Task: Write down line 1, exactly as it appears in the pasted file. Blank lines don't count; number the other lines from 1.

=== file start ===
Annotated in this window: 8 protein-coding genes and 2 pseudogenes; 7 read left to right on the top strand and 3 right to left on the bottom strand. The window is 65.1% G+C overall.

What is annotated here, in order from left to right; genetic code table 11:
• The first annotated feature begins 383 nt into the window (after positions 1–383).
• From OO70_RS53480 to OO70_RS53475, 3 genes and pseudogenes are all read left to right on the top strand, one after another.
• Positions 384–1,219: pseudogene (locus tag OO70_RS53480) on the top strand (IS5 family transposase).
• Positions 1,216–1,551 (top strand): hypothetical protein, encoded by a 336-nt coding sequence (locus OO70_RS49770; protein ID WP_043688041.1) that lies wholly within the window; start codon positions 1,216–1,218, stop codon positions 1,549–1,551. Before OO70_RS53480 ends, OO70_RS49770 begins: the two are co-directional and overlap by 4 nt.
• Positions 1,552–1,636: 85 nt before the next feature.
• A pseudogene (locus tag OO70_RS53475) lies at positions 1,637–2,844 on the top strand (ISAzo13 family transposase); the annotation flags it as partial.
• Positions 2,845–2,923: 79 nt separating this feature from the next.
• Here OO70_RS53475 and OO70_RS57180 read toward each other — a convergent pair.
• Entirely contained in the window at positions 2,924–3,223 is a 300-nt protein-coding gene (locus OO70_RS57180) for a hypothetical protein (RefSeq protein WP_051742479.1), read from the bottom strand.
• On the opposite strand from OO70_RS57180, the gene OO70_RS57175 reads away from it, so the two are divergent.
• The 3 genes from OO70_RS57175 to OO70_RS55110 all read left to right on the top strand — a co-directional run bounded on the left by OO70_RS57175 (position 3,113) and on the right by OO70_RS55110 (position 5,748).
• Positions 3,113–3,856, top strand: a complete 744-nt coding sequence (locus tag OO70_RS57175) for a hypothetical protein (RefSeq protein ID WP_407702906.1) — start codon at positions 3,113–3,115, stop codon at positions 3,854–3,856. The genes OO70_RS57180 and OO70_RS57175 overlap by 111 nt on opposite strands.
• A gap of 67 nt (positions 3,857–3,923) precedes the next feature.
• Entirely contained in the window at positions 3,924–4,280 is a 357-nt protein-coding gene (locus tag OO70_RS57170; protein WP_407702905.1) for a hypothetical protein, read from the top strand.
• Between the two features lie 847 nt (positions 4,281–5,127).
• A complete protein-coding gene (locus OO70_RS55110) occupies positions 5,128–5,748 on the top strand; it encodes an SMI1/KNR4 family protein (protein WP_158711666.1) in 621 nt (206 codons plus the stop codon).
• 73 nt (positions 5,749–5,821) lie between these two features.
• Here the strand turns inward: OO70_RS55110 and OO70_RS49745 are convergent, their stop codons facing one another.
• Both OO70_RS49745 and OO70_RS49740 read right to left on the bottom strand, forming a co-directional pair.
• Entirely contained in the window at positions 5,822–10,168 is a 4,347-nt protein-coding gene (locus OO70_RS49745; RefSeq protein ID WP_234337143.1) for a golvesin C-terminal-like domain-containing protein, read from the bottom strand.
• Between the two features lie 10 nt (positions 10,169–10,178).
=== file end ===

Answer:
Annotated in this window: 8 protein-coding genes and 2 pseudogenes; 7 read left to right on the top strand and 3 right to left on the bottom strand. The window is 65.1% G+C overall.